Jose Mourinho’s first press conference on Man United’s tour of the United States was the perfect antidote for the happy carnival that was the World Cup.
Over the course of that brilliant month, we almost came to the realisation that football is supposed to be a happy experience, before Jose barged back into our lives and reminded everyone that it is supposed to be a cynical, joyless affair by rattling off a list of increasingly tedious complaints.
Mourinho, “De Gea, Matic and Fred will come next week but everything is really bad. Then we go to the UK and have to play the PL and the broadcasters weren’t nice for us by giving us the complicated Friday match. Honestly, I’m worried.”
— Chris Winterburn (@cmwinterburn) July 18, 2018
The “complicated Friday match,” incidentally, is at home to Leicester City less than 24 hours before the majority of the other Premier League campaigns get underway.
A World Cup hangover, Alexis Sanchez’ visa issues and an indifferent start to the pre-season campaign in front of surprisingly sparse crowds have done little to lighten the atmosphere. Ahead of the new season, what are the major challenges facing Mourinho and Man United?
Improve Jose Mourinho’s gloomy demeanour
Mourinho’s sullen mood several weeks before the season has even started hardly bodes well for the main campaign, and it has rubbed off on sections of the support. Granted, Mourinho is rarely the sunniest of coaches but to hear him complaining already will surely have a knock-on effect on a squad looking to narrow the gap on rivals Man City at the top of the league.
The spectre of Mourinho’s “third season meltdown” – that period where his tenure at clubs traditionally goes off the rails in spectacular fashion – will have some United fans feeling wary ahead if the new campaign. That might just prove to be superstition, of course – but the manager’s surly demeanour hardly gives the impression of a positive atmosphere.
Fix the muddled transfer policy
Despite sending the bones of £75m this summer, Man United have been uncharacteristically quiet in the transfer market this summer. Fred should prove to be a fine signing, but the only other additions have been teenage full-back Diogo Dalot and veteran goalkeeper Lee Grant.
Reports over the weekend suggested that left-back Alex Sandro was a prime target – a problem position, so this made sense – but by Monday, attention seemed to have fully shifted to centre-back Harry Maguire. Maguire, of course, showed his quality for England at the World Cup, but one would have thought that Mourinho and Ed Woodward would have more pressing concerns than an already well-stocked area of the pitch (relatively speaking).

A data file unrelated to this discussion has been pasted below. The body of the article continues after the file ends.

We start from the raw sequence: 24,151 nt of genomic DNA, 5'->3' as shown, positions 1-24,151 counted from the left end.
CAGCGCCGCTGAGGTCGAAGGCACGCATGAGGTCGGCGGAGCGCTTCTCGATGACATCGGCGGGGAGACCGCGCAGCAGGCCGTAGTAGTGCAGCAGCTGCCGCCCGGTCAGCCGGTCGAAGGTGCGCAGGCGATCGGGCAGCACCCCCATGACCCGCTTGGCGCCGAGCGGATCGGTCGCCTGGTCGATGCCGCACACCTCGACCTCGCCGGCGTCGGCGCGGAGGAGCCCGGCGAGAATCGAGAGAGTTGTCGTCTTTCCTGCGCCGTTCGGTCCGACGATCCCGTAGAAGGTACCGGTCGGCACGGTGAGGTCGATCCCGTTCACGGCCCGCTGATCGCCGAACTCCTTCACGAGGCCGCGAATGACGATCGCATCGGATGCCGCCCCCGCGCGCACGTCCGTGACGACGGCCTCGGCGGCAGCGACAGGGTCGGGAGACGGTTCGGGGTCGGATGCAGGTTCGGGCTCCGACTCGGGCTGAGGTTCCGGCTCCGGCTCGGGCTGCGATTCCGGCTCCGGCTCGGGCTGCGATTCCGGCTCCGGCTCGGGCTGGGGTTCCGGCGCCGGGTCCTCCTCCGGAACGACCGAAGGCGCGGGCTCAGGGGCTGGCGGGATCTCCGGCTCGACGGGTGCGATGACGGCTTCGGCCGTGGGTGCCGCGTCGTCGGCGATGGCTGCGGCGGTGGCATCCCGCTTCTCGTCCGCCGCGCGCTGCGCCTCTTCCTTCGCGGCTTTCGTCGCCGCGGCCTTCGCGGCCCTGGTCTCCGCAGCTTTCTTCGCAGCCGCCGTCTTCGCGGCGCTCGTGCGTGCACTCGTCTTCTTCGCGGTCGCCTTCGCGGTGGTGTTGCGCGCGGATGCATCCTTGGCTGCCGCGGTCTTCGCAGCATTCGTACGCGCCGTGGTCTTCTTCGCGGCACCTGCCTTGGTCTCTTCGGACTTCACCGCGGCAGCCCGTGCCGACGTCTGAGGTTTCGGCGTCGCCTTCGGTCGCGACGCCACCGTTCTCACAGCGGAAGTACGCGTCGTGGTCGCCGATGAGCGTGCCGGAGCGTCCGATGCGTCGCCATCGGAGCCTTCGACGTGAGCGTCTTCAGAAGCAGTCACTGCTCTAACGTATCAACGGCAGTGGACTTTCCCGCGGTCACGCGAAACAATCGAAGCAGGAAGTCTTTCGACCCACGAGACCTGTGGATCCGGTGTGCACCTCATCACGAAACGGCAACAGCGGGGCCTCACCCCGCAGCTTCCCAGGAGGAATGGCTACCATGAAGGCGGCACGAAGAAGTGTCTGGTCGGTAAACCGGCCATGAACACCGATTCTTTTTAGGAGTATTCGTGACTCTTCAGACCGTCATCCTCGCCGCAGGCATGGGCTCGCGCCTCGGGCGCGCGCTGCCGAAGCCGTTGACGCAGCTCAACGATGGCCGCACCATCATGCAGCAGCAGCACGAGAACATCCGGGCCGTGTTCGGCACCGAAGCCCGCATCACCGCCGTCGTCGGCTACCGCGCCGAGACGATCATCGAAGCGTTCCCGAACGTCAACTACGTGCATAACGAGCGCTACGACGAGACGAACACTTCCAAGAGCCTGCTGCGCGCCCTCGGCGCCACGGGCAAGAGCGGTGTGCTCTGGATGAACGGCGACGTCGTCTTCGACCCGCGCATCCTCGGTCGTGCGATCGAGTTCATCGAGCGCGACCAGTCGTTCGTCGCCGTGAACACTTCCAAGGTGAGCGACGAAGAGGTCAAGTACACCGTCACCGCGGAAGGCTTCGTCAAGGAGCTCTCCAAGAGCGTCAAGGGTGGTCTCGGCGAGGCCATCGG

The fanciful notions of Gareth Bale, Roberto Lewandowski and Thiago Alcantara are pie in the sky (and at least two of those positions shouldn’t in any way be a priority) – and with the transfer window closing in just over a fortnight, time is running out to make a convincing splash in the market.
Of huge concern, meanwhile, is the reported departure of chief scout Javier Rabialta has reportedly left his role after just a year at the club.
On Javier Ribalta, it’s no surprise he has left after a year. Told he had ‘no power’ and club played down his role. #mufc
— Samuel Luckhurst (@samuelluckhurst) July 23, 2018
Decide on what to do with Anthony Martial
Martial remains one of the brightest prospects in European football – at the age of 22, time is still very much on his side to reach his potential (either at Old Trafford or somewhere else). However, there have been reports of interest from other clubs in England and Europe – and, by the sounds of it, Man United aren’t opposed to letting the French international depart if the price is right.
The arrival of Alexis Sanchez in January really threw Martial off last season – particularly as the new recruit came in and usurped the young forward’s place in the team. It was a huge blow as Martial had been playing really well, and has been a huge factor in his unhappiness ever since.
The club needs to decide what to do with the former Monaco man quickly, because the uncertainty surrounding his future isn’t good for any of the parties involved.
Somehow narrow the gap between themselves and Manchester City
Mourinho can point to the fact that second place was, technically, progress for a side that had been battling for a top-four spot for the three seasons previous. However, the reality is that, as far as the title race was concerned, there was Manchester City well out in front on their own – and then the rest.
Pep Guardiola’s side have since added the £60m signing of Riyad Mahrez – considering they had no real need for him, that should give an indication of how strong that squad already is. The squads remain far apart in terms of depth and quality as neither has done much of an overhaul – to suggest that Man United will narrow that significant gap with just one new first-team addition is a concept that even the most optimistic Man United fan would struggle with.
Stave off Liverpool
Where Man United have been quiet in the transfer market this summer, Liverpool have been the exact opposite. Jurgen Klopp and Michael Edwards have been extremely proactive in recruiting Naby Keita, Xherdan Shaqiri, Fabinho and Alisson in the summer.
In doing so, the Reds have addressed some glaring weaknesses in their squad while increasing the squad depth to the point where, arguably, Liverpool’s squad is now looking stronger than Man United’s. They certainly seem to have less weakness to fill right now, and the clamour among fans to sign Nabil Fekir seems to be based more on “want” rather than “need” at this very minute.
Not to suggest that Liverpool will definitely ahead of Man United this season – but the difference in mood surrounding the two clubs right now is telling.